mersenneforum.org Is there a form of primes similar to primorials but with the sum of primes?
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 2023-02-05, 20:41 #1 hunson   Feb 2020 Germany 23·7 Posts Is there a form of primes similar to primorials but with the sum of primes? I was just wondering if there is a named form of prime numbers which are generated by the formula k*sum(p)+/-1? With sum(p) I mean the sum of all primes up to p, in similar fashion to the primorials k*n#+/-1? I did a google search and did not find an answer, maybe I used the wrong search parameters? Thanks in advance, hunson
2023-02-05, 20:56   #2
a1call

"Rashid Naimi"
Oct 2015
Remote to Here/There

41×59 Posts

Quote:
 Originally Posted by hunson I was just wondering if there is a named form of prime numbers which are generated by the formula k*sum(p)+/-1? With sum(p) I mean the sum of all primes up to p, in similar fashion to the primorials k*n#+/-1? I did a google search and did not find an answer, maybe I used the wrong search parameters? Thanks in advance, hunson
I think in case of Factorial/Primorial Primes you get very large integers N for which you know all the prime factors for either N+1 or N-1.
With your proposed formula you get much smaller integers N with no easy way of factoring N+1 or N-1.
This would make them not very interesting for large provable primes.
Just my 2 cents.

Last fiddled with by a1call on 2023-02-05 at 20:57

2023-02-05, 21:00   #3
slandrum

Jan 2021
California

2·7·41 Posts

Quote:
 Originally Posted by hunson I was just wondering if there is a named form of prime numbers which are generated by the formula k*sum(p)+/-1? With sum(p) I mean the sum of all primes up to p, in similar fashion to the primorials k*n#+/-1? I did a google search and did not find an answer, maybe I used the wrong search parameters? Thanks in advance, hunson
While I don't know for certain about the answer to your question, I certainly would not expect there to be. There's nothing special about the sum of primes that would suggest anything about the factorability of the sum or numbers near to it other than every other number in the series would be even.

 2023-02-05, 21:05 #4 a1call     "Rashid Naimi" Oct 2015 Remote to Here/There 97316 Posts These links might be useful: https://en.wikipedia.org/wiki/Catego..._prime_numbers https://primes.utm.edu/glossary/page...83,(p)%3Dp%2B1. Last fiddled with by a1call on 2023-02-05 at 21:08
2023-02-05, 21:46   #5
chalsall
If I May

"Chris Halsall"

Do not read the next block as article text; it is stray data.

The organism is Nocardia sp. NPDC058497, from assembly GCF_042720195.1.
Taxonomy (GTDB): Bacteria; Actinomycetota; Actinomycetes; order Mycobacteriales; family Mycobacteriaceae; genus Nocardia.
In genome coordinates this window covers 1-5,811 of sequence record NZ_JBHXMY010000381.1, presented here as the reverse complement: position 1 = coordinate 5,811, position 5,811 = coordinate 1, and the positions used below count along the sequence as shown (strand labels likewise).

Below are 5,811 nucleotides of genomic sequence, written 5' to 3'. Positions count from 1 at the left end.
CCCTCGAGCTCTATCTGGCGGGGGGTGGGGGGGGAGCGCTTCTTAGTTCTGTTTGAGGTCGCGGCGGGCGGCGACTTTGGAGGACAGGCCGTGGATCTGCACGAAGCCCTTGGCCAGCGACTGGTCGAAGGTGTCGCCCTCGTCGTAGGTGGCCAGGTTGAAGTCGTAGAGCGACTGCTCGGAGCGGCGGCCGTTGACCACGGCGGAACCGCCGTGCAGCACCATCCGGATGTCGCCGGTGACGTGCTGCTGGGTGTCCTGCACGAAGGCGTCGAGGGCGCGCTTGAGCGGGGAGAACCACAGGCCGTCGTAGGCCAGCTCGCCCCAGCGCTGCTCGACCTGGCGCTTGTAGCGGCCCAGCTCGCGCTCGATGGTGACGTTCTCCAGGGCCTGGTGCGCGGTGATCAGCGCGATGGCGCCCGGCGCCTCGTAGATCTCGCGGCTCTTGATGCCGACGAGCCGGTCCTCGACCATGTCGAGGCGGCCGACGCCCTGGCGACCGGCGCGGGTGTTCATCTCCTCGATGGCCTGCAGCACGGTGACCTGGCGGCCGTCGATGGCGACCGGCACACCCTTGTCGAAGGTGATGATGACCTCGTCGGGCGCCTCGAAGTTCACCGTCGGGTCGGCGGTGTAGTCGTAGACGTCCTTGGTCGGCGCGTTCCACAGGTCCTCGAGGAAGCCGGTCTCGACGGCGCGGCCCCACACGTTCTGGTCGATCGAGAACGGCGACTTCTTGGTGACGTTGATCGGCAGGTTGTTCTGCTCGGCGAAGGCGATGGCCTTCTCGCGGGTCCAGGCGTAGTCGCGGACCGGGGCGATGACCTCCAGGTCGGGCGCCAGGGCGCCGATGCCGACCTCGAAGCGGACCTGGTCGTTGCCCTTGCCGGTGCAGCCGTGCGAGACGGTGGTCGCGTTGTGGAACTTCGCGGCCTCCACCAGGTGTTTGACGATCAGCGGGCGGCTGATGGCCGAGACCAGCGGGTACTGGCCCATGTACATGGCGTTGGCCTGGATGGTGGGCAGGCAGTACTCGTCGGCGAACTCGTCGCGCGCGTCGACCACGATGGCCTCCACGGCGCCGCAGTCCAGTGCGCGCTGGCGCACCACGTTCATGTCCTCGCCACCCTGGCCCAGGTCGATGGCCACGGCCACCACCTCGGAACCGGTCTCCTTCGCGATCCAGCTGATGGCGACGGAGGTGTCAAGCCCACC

Sep 2002

22×5×571 Posts

Quote:
 Originally Posted by a1call These links might be useful.
Were. Some might find this useful.

Few understand just how deep we can be.

2023-02-05, 22:00   #6
a1call

"Rashid Naimi"
Oct 2015
Remote to Here/There

41·59 Posts

Quote:
 Originally Posted by chalsall Were. Some might find this useful.
I actually did. Thank you.

2023-02-05, 22:04   #7
chalsall
If I May

"Chris Halsall"
Sep 2002

22·5·571 Posts

Quote:
 Originally Posted by a1call I actually did. Thank you.
No problem. Serious people look out for each other. It's just in our basic nature.

 2023-02-07, 19:00 #8 hunson   Feb 2020 Germany 23×7 Posts Thanks for all the (serious) answers ;) @a1call: You are right, numbers of the form in question do not tent to grow very fast. They are most certainly not suitable for record primes and factoring is much more difficult. Thanks for the links, I will look into it.
2023-02-09, 16:47   #9
Dr Sardonicus

Feb 2017
Nowhere

23·283 Posts

Quote:
 Originally Posted by hunson Thanks for all the (serious) answers ;) @a1call: You are right, numbers of the form in question do not tent to grow very fast. They are most certainly not suitable for record primes and factoring is much more difficult. Thanks for the links, I will look into it.
FWIW, the Prime Number Theorem tells us that

$p_{n}\sim n\log(n)\text{, that is }\frac{n\log(n)}{p_{n}}\rightarrow1\text{ as }n\rightarrow\infty$

so $\sum_{k=1}^n p_{k}$ will be of order n2*log(n).

Asymptotically, the sum divided by n2*log(n) has limit 1/2 as n increases without bound, but for small n the ratio is somewhat larger.

 2023-02-19, 07:24 #10 bur     Aug 2020 79*6581e-4;3*2539e-3 733 Posts What might be more interesting is factoring these numbers. You could even get rid of the +1 and just do the sum of primes. https://oeis.org/A007504 is the respective sequence.
 2023-02-19, 11:37 #11 hunson   Feb 2020 Germany 23×7 Posts Asking as a non mathematician, what is the interesting outcome from factoring the sum of primes or the suggested prime-form? What could be learned from that?

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